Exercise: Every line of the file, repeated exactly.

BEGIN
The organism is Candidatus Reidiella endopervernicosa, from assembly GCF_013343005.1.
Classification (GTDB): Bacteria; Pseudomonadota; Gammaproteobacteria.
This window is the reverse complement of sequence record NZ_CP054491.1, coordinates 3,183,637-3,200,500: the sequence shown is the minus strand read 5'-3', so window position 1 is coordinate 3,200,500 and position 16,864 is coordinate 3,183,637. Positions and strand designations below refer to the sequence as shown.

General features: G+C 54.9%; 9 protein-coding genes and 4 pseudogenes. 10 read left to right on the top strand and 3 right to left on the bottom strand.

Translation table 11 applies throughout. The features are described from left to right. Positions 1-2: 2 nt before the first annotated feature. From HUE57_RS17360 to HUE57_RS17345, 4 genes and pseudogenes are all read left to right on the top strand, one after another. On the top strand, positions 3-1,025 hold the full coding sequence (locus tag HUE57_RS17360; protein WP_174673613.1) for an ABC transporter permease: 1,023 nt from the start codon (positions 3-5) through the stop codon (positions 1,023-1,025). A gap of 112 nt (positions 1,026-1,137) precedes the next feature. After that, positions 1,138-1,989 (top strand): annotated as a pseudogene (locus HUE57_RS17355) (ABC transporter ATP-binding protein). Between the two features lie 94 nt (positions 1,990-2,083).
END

The organism is Candidatus Reidiella endopervernicosa, from assembly GCF_013343005.1.
Classification (GTDB): Bacteria; Pseudomonadota; Gammaproteobacteria.
This window is the reverse complement of sequence record NZ_CP054491.1, coordinates 3,183,637-3,200,500: the sequence shown is the minus strand read 5'-3', so window position 1 is coordinate 3,200,500 and position 16,864 is coordinate 3,183,637. Positions and strand designations below refer to the sequence as shown.

General features: G+C 54.9%; 9 protein-coding genes and 4 pseudogenes. 10 read left to right on the top strand and 3 right to left on the bottom strand.

Translation table 11 applies throughout. The features are described from left to right. Positions 1-2: 2 nt before the first annotated feature. From HUE57_RS17360 to HUE57_RS17345, 4 genes and pseudogenes are all read left to right on the top strand, one after another. On the top strand, positions 3-1,025 hold the full coding sequence (locus tag HUE57_RS17360; protein WP_174673613.1) for an ABC transporter permease: 1,023 nt from the start codon (positions 3-5) through the stop codon (positions 1,023-1,025). A gap of 112 nt (positions 1,026-1,137) precedes the next feature. After that, positions 1,138-1,989 (top strand): annotated as a pseudogene (locus HUE57_RS17355) (ABC transporter ATP-binding protein). Between the two features lie 94 nt (positions 1,990-2,083).